• a proposal to require some undetermined form of photo identification for in-person voting,
  • a proposal to establish a state constitutional “right” to hunt and fish, and
  • a proposal to enact a multi-faceted “victims’ rights” amendment known as “Marsy’s Law.”

There are many compelling reasons to oppose all six – starting with the absurd and outrageous lack of process that accompanied their approval by the General Assembly during the final harried days of the 2018 legislative session, the hurried rewrite of two amendments in late August, and the deceitful and dishonest way the proposals will be summarized and presented on the ballot.

Still, even if one were to set aside all of the profound problems of process and procedure, there are numerous important substantive deficiencies in each amendment that are more than adequate to justify a “no” vote. Here is a brief list: [Read more...]

2. Old and in the way: Hurricane Florence could barrel over landfills, waste lagoons, hazardous waste sites and more toxics

Thousands of animal waste lagoons, hazardous waste sites and other repositories of toxic material lie in and near the projected path of Hurricane Florence, increasing the risk of breaches or leaks of dangerous chemicals into the environment. (This is one important reason you should avoid wading through or touching flood waters.)

The NC Department of Environmental Quality has a new mapping and data feature, which shows the locations of these sites, both in map form and spreadsheet. All of the maps below are from the DEQ site and can be clicked on to enlarge them. We’ve linked to each map; once you get to that DEQ page, click on the “data” tab to view the addresses and facility names in spreadsheet form.

The first map shows all of the animal feeding operations for permitted swine, cattle and poultry farms that use wet litter. (Dry litter poultry farms are “deemed permitted” and are largely unregulated.) With more than a foot of rain forecast, there is a higher risk of lagoon breaches, which can send millions of gallons of animal waste to rivers, wetlands and nearby property. [Read more…]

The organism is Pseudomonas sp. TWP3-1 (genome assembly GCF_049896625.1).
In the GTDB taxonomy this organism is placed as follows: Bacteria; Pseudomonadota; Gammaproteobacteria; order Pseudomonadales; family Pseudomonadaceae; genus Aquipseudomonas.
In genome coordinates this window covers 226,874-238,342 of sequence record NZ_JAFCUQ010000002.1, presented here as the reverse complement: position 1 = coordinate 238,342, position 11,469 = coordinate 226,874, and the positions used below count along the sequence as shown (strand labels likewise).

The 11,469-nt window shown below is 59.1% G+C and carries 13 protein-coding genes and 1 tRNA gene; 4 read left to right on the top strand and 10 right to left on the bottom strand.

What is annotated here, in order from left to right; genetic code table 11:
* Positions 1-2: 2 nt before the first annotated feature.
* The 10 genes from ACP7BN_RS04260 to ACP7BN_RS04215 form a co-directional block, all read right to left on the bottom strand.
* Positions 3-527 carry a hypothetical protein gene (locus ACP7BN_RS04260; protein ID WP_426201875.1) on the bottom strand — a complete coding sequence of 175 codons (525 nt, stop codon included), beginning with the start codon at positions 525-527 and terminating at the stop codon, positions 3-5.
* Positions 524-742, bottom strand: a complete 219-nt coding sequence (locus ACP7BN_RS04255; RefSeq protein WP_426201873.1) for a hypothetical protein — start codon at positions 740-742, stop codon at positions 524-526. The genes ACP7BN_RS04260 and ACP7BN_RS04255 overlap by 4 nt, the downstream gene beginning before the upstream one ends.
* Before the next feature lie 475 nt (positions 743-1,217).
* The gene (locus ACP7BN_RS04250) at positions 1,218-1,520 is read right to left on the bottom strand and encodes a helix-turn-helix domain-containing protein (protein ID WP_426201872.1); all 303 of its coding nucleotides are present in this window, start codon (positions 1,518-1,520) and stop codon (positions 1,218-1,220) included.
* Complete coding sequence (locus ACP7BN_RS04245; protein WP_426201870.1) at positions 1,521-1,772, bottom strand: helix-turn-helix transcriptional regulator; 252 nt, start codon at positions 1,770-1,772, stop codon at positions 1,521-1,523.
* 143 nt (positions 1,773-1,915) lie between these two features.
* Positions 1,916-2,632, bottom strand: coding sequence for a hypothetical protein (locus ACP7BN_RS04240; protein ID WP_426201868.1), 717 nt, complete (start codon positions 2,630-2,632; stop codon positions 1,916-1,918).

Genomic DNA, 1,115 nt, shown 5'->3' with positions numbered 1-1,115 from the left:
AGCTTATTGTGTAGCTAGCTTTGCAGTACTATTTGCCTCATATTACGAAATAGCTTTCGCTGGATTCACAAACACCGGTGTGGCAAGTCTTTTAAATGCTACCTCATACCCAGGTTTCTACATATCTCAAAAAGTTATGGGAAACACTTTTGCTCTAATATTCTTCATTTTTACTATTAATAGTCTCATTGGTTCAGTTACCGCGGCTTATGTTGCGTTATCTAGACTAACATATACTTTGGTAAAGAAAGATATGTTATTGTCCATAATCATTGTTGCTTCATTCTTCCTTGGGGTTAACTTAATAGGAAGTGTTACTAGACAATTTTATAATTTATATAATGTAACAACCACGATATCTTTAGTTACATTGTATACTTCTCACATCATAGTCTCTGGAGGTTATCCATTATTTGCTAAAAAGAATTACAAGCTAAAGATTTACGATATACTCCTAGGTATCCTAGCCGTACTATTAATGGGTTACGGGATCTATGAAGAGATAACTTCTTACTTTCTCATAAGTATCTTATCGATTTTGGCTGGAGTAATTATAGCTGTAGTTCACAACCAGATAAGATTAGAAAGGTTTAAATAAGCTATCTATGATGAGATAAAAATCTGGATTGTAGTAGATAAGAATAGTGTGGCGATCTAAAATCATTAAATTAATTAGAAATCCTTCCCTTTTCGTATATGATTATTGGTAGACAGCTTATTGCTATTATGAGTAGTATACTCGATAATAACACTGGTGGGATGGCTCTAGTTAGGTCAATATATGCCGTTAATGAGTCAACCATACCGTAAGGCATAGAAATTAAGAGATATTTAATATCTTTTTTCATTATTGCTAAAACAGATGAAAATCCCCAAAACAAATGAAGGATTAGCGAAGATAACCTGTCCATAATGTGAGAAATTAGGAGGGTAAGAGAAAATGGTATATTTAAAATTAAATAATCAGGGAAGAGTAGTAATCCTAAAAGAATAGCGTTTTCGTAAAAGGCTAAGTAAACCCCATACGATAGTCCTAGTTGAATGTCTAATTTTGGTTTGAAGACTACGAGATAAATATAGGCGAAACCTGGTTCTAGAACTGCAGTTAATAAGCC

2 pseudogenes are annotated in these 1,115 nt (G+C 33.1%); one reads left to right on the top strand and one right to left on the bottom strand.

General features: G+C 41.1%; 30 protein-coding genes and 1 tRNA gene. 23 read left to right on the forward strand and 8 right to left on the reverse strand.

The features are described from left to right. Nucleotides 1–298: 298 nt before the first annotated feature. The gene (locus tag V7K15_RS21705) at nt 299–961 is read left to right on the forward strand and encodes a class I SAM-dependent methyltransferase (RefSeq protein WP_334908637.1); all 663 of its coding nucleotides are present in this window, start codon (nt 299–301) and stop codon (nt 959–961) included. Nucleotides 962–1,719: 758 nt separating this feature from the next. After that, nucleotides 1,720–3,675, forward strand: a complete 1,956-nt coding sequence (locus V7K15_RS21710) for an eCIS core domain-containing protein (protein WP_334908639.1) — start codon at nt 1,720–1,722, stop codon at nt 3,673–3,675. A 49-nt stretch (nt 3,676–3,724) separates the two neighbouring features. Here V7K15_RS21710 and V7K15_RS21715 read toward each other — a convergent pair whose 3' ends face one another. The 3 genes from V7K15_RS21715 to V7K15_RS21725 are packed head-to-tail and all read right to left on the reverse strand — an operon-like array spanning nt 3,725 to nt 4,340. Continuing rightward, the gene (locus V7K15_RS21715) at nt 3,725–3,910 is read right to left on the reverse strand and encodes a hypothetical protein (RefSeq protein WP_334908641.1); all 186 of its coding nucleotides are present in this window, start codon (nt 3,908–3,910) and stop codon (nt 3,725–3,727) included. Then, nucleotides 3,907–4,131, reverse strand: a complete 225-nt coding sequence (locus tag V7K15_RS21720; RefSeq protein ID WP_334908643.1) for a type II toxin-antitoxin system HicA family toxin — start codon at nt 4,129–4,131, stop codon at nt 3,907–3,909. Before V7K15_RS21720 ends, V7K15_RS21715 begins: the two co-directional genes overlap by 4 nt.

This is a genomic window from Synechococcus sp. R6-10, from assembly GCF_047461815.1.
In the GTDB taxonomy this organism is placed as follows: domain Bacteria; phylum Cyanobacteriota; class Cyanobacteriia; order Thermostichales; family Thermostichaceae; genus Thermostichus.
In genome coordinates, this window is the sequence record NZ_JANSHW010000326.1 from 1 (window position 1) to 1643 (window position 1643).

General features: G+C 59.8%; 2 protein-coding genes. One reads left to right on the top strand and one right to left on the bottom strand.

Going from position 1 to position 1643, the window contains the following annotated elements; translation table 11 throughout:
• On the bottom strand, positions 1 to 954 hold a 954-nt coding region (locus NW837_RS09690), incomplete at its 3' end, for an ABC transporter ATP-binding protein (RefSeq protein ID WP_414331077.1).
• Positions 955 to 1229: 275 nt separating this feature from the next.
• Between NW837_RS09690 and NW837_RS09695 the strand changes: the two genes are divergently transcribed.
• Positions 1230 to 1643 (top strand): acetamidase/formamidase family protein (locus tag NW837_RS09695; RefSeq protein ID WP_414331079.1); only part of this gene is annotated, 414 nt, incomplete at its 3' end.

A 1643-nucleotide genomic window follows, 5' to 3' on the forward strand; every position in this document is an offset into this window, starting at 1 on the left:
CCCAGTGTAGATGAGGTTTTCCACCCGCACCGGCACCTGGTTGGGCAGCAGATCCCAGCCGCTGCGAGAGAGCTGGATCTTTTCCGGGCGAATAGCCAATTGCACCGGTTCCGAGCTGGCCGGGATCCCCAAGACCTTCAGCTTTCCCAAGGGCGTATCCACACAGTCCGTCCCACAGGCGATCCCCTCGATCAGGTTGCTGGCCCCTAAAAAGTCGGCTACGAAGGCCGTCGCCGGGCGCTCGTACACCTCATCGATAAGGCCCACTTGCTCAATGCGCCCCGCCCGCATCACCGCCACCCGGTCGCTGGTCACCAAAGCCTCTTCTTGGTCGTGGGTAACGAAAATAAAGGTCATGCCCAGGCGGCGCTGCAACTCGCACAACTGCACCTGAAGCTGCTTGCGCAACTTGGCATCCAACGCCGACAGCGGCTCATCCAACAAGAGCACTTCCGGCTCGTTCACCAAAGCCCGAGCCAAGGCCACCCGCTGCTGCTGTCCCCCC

Bonus read:

Read more

Courts & the Law, Defending Democracy, News

State Board of Elections, county boards take precautions ahead of Hurricane Florence

Hurricane Florence is expected to make landfall in North Carolina less than two months before midterm elections and officials are taking precautions ahead of time.

State Board of Elections and Ethics Enforcement Director Kim Strach sent out a memo Tuesday encouraging county boards of elections to prepare for potential flooding and not to take any chances with voting materials and equipment.

“Many of you were impacted by Hurricane Matthew back in 2016 with severe flooding that limited access to your office or voting sites,” the memo states. “The rainfall amounts anticipated with this storm could be in excess of 15 to 20 inches in some areas. This could result in flooding in places that normally do not flood. For those counties on the coast, the effects of the storm could begin as early as Wednesday so all preparations need to be made as soon as possible.”

Preparations include making sure all voting equipment, electronic equipment, files and other essential items are protected from the storm by moving them to higher ground or securing them in some other secure way.

“It is important for us all to remember that our emergency plans must also maintain the highest security safeguards,” Strach states in the memo.

The memo also addresses a Sept. 22 deadline for absentee ballots to be completed and how everyone will continue to work to complete the ballots. Read the full memo below:

Numbered Memo 2018-11 by NC Policy Watch on Scribd